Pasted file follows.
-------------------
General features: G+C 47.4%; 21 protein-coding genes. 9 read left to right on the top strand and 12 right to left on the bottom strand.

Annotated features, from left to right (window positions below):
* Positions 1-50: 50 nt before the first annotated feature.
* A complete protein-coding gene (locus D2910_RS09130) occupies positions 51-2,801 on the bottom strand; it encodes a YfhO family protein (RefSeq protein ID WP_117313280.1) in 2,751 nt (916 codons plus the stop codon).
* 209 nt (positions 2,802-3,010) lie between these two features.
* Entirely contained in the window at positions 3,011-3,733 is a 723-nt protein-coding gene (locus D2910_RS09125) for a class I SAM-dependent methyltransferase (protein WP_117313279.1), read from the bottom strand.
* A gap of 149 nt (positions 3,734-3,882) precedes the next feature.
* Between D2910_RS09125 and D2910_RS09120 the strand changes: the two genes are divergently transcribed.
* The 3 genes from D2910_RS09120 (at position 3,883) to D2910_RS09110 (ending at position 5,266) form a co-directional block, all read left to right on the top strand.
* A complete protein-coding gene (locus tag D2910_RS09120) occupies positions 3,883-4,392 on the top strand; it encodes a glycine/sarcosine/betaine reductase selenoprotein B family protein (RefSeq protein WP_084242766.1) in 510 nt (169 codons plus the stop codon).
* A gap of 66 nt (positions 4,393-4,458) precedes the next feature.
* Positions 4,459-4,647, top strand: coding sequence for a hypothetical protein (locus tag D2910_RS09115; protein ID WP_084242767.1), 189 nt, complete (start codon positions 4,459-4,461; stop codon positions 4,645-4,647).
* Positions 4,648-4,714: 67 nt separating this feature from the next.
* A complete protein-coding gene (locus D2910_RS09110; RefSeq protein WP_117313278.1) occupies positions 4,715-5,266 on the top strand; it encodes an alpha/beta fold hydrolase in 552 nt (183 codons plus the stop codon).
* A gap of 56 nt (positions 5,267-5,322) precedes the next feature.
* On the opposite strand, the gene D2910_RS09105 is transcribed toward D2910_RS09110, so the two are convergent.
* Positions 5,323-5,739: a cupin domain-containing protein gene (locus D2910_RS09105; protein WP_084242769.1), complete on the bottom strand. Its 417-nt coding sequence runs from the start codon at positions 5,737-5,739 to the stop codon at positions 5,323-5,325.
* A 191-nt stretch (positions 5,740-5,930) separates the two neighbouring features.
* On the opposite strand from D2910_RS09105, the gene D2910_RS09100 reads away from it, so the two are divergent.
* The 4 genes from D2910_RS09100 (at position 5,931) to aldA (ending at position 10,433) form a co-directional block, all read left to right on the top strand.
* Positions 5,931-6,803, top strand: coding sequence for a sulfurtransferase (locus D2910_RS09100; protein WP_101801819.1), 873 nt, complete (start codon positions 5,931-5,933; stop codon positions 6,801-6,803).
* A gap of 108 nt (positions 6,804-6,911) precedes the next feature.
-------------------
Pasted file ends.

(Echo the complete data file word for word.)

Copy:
General features: G+C 47.4%; 21 protein-coding genes. 9 read left to right on the top strand and 12 right to left on the bottom strand.

Annotated features, from left to right (window positions below):
* Positions 1-50: 50 nt before the first annotated feature.
* A complete protein-coding gene (locus D2910_RS09130) occupies positions 51-2,801 on the bottom strand; it encodes a YfhO family protein (RefSeq protein ID WP_117313280.1) in 2,751 nt (916 codons plus the stop codon).
* 209 nt (positions 2,802-3,010) lie between these two features.
* Entirely contained in the window at positions 3,011-3,733 is a 723-nt protein-coding gene (locus D2910_RS09125) for a class I SAM-dependent methyltransferase (protein WP_117313279.1), read from the bottom strand.
* A gap of 149 nt (positions 3,734-3,882) precedes the next feature.
* Between D2910_RS09125 and D2910_RS09120 the strand changes: the two genes are divergently transcribed.
* The 3 genes from D2910_RS09120 (at position 3,883) to D2910_RS09110 (ending at position 5,266) form a co-directional block, all read left to right on the top strand.
* A complete protein-coding gene (locus tag D2910_RS09120) occupies positions 3,883-4,392 on the top strand; it encodes a glycine/sarcosine/betaine reductase selenoprotein B family protein (RefSeq protein WP_084242766.1) in 510 nt (169 codons plus the stop codon).
* A gap of 66 nt (positions 4,393-4,458) precedes the next feature.
* Positions 4,459-4,647, top strand: coding sequence for a hypothetical protein (locus tag D2910_RS09115; protein ID WP_084242767.1), 189 nt, complete (start codon positions 4,459-4,461; stop codon positions 4,645-4,647).
* Positions 4,648-4,714: 67 nt separating this feature from the next.
* A complete protein-coding gene (locus D2910_RS09110; RefSeq protein WP_117313278.1) occupies positions 4,715-5,266 on the top strand; it encodes an alpha/beta fold hydrolase in 552 nt (183 codons plus the stop codon).
* A gap of 56 nt (positions 5,267-5,322) precedes the next feature.
* On the opposite strand, the gene D2910_RS09105 is transcribed toward D2910_RS09110, so the two are convergent.
* Positions 5,323-5,739: a cupin domain-containing protein gene (locus D2910_RS09105; protein WP_084242769.1), complete on the bottom strand. Its 417-nt coding sequence runs from the start codon at positions 5,737-5,739 to the stop codon at positions 5,323-5,325.
* A 191-nt stretch (positions 5,740-5,930) separates the two neighbouring features.
* On the opposite strand from D2910_RS09105, the gene D2910_RS09100 reads away from it, so the two are divergent.
* The 4 genes from D2910_RS09100 (at position 5,931) to aldA (ending at position 10,433) form a co-directional block, all read left to right on the top strand.
* Positions 5,931-6,803, top strand: coding sequence for a sulfurtransferase (locus D2910_RS09100; protein WP_101801819.1), 873 nt, complete (start codon positions 5,931-5,933; stop codon positions 6,801-6,803).
* A gap of 108 nt (positions 6,804-6,911) precedes the next feature.